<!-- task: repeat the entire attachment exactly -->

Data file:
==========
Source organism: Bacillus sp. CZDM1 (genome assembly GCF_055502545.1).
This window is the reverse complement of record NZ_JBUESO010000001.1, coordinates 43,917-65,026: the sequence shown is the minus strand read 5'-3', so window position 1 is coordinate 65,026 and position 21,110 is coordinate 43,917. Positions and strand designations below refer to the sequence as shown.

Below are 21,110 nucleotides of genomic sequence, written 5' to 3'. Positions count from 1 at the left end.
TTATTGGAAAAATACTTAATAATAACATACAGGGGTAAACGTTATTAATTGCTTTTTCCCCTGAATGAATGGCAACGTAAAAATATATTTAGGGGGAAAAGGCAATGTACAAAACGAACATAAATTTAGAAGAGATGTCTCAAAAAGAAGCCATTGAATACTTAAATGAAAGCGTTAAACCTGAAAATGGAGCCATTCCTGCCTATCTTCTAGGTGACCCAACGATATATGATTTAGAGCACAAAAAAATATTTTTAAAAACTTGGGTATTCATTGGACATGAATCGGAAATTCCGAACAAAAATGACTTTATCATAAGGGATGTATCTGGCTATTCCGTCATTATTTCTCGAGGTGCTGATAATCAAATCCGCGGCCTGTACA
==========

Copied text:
Source organism: Bacillus sp. CZDM1 (genome assembly GCF_055502545.1).
This window is the reverse complement of record NZ_JBUESO010000001.1, coordinates 43,917-65,026: the sequence shown is the minus strand read 5'-3', so window position 1 is coordinate 65,026 and position 21,110 is coordinate 43,917. Positions and strand designations below refer to the sequence as shown.

Below are 21,110 nucleotides of genomic sequence, written 5' to 3'. Positions count from 1 at the left end.
TTATTGGAAAAATACTTAATAATAACATACAGGGGTAAACGTTATTAATTGCTTTTTCCCCTGAATGAATGGCAACGTAAAAATATATTTAGGGGGAAAAGGCAATGTACAAAACGAACATAAATTTAGAAGAGATGTCTCAAAAAGAAGCCATTGAATACTTAAATGAAAGCGTTAAACCTGAAAATGGAGCCATTCCTGCCTATCTTCTAGGTGACCCAACGATATATGATTTAGAGCACAAAAAAATATTTTTAAAAACTTGGGTATTCATTGGACATGAATCGGAAATTCCGAACAAAAATGACTTTATCATAAGGGATGTATCTGGCTATTCCGTCATTATTTCTCGAGGTGCTGATAATCAAATCCGCGGCCTGTACA